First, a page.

Cvent recently released the 2018 Global Planner Sourcing Report, and while the information about total spend on event budgets, number of meetings, and destinations is interesting to read and good industry information to have, that’s not usually where my focus is when I review survey results. My clients have their budgets, they know how many meetings they plan, and there are many factors that go into selecting the destination (and survey results hasn’t been one of those factors yet!), so that kind of data is typically not relevant or tangible to them.
What is extremely relevant is how to continually up our game as planners to help our client up their game for their attendees, which increases the value of the event. When I started reading the results of this latest survey, I made a beeline for “The Experience” section. From the study:
Planners’ interest in atmosphere also proves the significance of the event experience for attendees, which is constantly evolving as trends in technology and generational expectations change.
The importance of integrating social media displays has grown steadily over the past few years, and for the second year in a row, it ranks as the third-most-used strategy for creating memorable experiences.
Despite maintaining its position, however, the use of social media displays has dropped by 6 percentage points. This may reflect the growing popularity of more visual social channels such as Instagram and Snapchat, over text-based platforms such as Twitter, which is often used to gauge attendee feedback and manage onstage question-and-answer sessions.
Over the next few years, we expect to see mobile event apps replace integrated social media displays as the preferred method for connecting with other attendees, providing feedback, and asking speaker questions in real time.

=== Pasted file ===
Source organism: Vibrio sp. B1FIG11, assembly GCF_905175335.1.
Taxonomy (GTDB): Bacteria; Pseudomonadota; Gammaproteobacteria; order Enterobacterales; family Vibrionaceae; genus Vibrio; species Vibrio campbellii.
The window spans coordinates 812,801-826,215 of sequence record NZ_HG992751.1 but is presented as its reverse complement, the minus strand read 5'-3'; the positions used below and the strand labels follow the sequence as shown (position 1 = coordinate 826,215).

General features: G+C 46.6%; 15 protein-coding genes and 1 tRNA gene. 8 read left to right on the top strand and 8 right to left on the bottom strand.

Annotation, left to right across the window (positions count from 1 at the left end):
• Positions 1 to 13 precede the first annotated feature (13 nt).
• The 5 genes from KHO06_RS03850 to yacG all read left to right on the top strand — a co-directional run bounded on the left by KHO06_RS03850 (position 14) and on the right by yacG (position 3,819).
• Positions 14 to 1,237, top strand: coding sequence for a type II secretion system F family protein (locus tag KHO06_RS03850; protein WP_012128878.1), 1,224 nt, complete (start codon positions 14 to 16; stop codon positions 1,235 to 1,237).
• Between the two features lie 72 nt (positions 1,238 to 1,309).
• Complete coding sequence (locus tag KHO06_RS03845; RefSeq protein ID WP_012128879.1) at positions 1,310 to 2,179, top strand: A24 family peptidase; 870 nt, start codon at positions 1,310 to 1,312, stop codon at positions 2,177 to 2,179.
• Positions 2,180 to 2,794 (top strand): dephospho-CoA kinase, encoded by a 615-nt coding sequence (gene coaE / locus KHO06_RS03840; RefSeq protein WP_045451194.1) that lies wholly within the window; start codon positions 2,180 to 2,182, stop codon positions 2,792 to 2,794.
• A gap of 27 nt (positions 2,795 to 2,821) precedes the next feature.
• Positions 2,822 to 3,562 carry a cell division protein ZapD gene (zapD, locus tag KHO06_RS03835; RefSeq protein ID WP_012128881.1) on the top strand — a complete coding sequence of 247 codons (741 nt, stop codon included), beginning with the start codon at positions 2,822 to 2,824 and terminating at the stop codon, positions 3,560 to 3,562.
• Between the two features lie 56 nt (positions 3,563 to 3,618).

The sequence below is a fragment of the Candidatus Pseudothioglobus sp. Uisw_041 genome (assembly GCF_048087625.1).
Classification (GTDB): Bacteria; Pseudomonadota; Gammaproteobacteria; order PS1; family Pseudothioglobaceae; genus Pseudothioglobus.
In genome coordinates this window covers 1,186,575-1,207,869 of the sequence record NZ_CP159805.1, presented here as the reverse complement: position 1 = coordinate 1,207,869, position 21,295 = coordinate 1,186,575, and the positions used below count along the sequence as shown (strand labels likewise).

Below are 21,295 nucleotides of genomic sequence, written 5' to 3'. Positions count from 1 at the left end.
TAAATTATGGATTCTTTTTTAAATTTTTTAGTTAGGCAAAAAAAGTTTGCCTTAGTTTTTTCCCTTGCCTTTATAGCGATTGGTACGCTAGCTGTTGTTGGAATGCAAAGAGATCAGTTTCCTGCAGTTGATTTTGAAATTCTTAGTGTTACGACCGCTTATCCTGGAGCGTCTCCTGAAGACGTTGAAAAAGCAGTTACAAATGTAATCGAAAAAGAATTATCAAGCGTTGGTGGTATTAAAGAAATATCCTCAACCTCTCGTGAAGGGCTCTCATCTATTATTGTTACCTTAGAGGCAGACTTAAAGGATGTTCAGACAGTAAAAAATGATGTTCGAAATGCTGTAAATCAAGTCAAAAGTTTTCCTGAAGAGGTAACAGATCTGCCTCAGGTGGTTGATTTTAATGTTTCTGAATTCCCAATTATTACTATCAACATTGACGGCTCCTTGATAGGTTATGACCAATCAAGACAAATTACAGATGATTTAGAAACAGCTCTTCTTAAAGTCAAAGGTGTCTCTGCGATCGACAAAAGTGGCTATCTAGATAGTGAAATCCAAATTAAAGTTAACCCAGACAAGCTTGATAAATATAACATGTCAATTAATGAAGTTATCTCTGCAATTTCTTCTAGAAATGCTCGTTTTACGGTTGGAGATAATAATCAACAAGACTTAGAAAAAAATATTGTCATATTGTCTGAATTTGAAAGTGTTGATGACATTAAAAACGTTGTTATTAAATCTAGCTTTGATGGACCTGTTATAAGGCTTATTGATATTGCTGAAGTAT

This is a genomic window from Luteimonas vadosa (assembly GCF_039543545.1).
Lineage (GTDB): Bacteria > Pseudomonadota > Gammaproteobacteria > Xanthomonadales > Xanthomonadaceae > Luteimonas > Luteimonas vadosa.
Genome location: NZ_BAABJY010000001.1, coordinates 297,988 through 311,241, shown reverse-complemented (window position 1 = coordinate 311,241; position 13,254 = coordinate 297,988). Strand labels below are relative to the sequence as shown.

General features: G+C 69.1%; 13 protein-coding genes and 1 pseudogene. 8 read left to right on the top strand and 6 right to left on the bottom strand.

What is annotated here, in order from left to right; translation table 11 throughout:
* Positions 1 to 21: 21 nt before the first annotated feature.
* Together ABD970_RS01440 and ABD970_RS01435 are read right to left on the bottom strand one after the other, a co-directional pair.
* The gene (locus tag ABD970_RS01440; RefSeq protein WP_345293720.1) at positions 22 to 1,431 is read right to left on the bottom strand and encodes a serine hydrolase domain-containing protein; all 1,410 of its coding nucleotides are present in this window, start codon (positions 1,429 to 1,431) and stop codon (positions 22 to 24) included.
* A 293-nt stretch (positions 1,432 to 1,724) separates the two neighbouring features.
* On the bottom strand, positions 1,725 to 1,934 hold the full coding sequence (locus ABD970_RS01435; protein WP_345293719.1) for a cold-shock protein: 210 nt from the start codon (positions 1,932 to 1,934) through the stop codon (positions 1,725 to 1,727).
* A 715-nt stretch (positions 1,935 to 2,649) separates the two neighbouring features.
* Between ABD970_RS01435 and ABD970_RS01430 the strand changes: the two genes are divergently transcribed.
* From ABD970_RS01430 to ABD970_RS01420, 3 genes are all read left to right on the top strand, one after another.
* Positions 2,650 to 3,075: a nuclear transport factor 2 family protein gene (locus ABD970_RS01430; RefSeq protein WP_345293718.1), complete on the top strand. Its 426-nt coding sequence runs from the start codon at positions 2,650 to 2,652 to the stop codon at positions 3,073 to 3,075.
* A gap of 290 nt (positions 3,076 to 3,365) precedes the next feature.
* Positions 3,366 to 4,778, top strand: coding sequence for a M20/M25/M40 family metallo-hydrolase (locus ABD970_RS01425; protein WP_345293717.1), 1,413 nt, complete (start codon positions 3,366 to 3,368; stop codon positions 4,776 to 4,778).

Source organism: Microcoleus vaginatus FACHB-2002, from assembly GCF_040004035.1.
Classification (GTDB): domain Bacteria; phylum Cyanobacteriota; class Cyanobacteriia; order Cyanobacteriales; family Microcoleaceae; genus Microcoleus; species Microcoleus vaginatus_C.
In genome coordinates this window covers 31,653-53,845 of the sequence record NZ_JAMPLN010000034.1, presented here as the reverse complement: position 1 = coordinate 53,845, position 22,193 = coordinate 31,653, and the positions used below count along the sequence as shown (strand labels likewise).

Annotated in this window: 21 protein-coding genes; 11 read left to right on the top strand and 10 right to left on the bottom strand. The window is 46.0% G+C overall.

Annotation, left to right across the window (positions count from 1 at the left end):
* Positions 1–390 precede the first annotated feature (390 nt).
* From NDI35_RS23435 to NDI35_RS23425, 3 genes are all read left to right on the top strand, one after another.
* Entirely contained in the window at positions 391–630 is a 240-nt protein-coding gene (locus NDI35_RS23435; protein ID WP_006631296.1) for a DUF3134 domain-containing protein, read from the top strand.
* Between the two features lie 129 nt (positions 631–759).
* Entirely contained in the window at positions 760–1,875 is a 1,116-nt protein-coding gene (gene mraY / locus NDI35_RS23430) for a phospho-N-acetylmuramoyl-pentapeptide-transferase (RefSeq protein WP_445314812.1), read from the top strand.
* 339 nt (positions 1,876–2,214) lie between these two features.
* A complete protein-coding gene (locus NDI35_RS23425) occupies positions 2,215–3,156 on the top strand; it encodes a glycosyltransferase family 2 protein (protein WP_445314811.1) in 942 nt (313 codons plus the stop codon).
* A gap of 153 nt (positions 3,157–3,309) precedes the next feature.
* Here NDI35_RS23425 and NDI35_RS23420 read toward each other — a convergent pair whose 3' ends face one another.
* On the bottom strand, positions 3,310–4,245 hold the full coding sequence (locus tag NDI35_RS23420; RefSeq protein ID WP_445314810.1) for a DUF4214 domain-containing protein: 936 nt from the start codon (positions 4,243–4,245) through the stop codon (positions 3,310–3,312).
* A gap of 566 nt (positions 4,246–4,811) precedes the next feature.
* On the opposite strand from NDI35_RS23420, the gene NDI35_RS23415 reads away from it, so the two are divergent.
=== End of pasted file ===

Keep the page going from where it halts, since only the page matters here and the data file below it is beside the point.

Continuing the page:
The strategies that saw large jumps in popularity from 2017 to 2018 include:
- Mobile gamification
- Virtual/augmented reality
- Personalized experience via RFID
- Surprise/pop-up events
Based on our anecdotal experiences, this list, along with mobile event apps, is what clients want to talk about when they have a goal of improving the overall experience. We’ve been seeing all of these trends on the consumer side for the last few years so it’s not surprising to now see that trend showing up in events too.
The one data point that did surprise me is that live music and entertainment dipped a bit in 2018. Again, from our experience, live music is always desirable and something that does draw attendees in and, even with the slight dip, this is one of the most common strategies to creating the experience. Many of these areas, especially ones related to technology and social media, are typically viewed differently depending on the demographic (especially age) of your audience, but the popularity of live music spans all demographics and ages. It’s still at the top of the survey list, and I don’t expect it to give up that spot any time soon.
What strategy has been most effective for you recently, or which are you trying for the first time at an upcoming event? Is there something you’ve thought of trying, but aren’t sure it will be a hit? Tell us on Facebook or Linkedin and I’ll give you my 2 (maybe 4) cents!